There seems to be one question that everyone wants to ask Baylor forward Taurean Prince: What happened with that Yale press conference?
After his Bears fell in an upset to No. 12 seed Yale in the first round of the NCAA Tournament, Prince gave a deadpanned answer to a reporter's question about rebounding, which soon went viral.
Naturally, with Prince taking part in the Sixers' pre-draft workout on Friday, he was asked how often he hears from teams about that post-game interview in March.
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"It comes up a lot,” he said. “I just say [to teams] it was a response I would give to a normal friend, so I just took as such."
Prince knows his sarcastic response is following him around, but he's also proving that he's more than one 20-second clip after a stinging defeat.
The Baylor senior was the centerpiece of a Baylor squad that won 22 games in 2015-16. He had a strong junior year at just 20 years old, but he chose to come back to get his degree, all the while putting up career-highs in points, rebounds and assists as a senior.
"I was going to stay regardless," Prince said when asked about staying all four years at Baylor. "I have a little brother, little sister, mom, dad obviously that wanted me to graduate college from the beginning, so that was my goal."
With a degree under his belt, Prince now has the chance to pursue a career in the NBA. He has been linked to many teams in the mid-to-late first round, including the Sixers, and would be a capable wing to join their rotation.
The Baylor grad has already worked out with the San Antonio Spurs, Atlanta Hawks, Boston Celtics and Chicago Bulls. He's also set to work out with the Phoenix Suns on Tuesday. All but the Spurs on that list have mid-round picks, so Prince may be off the board when the Sixers pick at No. 24 and 26.
What has Prince in the first round on many draft boards is his versatility, something he said he wanted to show the Sixers on Friday. At 6-8 with a nearly 7-0 wingspan, Prince can guard multiple positions and may be particularly adept at switching on screens, a major plus in today’s style of pro ball. The comparable NBA players he mentioned were DeMarre Carroll and Jae Crowder, two players who certainly fit that mold of small forwards with strong versatility.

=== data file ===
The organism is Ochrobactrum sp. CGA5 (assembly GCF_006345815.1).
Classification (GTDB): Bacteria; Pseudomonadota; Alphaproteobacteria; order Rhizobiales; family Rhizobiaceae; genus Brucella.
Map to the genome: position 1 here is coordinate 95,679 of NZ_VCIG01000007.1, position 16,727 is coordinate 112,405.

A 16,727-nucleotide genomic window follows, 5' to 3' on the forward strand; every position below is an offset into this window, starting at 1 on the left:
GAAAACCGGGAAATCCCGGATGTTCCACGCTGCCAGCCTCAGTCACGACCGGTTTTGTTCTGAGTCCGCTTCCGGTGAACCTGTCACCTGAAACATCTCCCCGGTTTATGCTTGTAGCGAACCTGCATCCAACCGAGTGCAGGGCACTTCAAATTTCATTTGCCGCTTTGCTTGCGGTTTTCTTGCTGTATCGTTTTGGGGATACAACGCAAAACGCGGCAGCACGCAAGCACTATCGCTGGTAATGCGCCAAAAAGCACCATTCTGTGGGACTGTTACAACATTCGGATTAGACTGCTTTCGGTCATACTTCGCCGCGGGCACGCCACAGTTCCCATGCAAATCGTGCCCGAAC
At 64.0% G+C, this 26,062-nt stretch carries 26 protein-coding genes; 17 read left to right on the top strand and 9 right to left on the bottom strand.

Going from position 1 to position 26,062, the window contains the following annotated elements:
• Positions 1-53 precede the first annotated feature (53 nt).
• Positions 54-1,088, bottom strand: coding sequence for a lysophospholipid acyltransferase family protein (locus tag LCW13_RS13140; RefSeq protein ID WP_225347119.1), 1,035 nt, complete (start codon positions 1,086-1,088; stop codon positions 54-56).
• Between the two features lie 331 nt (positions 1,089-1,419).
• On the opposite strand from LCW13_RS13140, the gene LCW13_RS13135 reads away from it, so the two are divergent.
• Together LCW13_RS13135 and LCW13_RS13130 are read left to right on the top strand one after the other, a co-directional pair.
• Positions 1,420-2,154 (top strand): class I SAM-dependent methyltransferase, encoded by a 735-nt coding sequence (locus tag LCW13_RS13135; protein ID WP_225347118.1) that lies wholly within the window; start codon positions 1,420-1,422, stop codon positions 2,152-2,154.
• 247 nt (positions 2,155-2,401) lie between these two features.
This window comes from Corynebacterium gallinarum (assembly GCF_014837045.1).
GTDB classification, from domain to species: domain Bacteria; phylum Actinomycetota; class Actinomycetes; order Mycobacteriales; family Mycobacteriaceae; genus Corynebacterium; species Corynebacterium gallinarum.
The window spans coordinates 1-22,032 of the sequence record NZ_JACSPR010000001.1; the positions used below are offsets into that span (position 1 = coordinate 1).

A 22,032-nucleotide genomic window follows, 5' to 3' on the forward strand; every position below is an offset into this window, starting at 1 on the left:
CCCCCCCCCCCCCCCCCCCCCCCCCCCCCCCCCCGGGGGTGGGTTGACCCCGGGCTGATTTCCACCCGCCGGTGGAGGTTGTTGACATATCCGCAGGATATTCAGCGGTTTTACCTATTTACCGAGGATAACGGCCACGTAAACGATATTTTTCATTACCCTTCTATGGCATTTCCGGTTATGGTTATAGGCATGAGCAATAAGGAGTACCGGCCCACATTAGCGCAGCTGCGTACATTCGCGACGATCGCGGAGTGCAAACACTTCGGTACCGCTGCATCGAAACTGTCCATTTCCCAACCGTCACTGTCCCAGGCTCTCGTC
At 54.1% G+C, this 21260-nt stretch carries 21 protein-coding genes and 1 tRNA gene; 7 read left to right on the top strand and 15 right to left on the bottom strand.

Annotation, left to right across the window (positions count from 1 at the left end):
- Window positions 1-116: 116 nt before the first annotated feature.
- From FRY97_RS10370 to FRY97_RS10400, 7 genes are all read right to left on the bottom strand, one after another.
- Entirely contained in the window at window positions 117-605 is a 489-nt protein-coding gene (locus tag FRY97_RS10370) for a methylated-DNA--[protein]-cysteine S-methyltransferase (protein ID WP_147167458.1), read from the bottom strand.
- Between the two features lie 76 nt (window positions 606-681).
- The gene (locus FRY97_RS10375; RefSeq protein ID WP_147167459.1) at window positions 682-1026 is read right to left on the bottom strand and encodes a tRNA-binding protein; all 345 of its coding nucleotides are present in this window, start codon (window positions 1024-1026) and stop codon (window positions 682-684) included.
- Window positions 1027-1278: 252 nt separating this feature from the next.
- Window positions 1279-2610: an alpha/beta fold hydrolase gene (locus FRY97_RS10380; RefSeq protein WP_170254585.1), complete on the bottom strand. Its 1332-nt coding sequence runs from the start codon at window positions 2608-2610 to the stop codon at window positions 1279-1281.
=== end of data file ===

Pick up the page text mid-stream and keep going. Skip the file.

In the Sixers’ workout, Prince was teamed with Columbia guard Maodo Lo and Saint Joseph's forward Isaiah Miles. At the end, the Sixers gave his team a chance to formulate a play to try and tie up the squad of Wichita State guard Fred VanVleet, Clemson small forward Jaron Blossomgame and San Diego State forward Winston Shepard.
"They gave us some whiteboards," Prince said. "We were down by three I think with three seconds to go so just putting our minds to the test and seeing what we came up with. We came up short, but we had a good play drawn up. Just good defense by the other team."
Prince and his teammates are certainly well versed in five-on-five basketball, but drawing up plays for three-on-three?
"No not at all,” he said. “But it's something we have to adapt to, so it's the type of stuff they're going to throw at you. You have to ready for anything they throw your way."
A little music came on shortly after the three-on-three while the six players went through a few final drills. While most of the players seemingly ignored it, Prince began bobbing his head, letting the music add a bounce to his step as he attempted three-pointers.
"I love music, first of all, and I love dancing," he said when asked how the music made this workout different. "When you put the love of basketball and that together, it kind of just gets me in the mood. Like you said, not every workout is like that, but I was just enjoying myself, enjoying the atmosphere and enjoying everyone I was on the floor with."
With the way Prince was having fun on the court Friday, he seems well past March's viral moment. Now he has one more month of enjoying himself and showcasing himself for teams before his learns his future on draft night.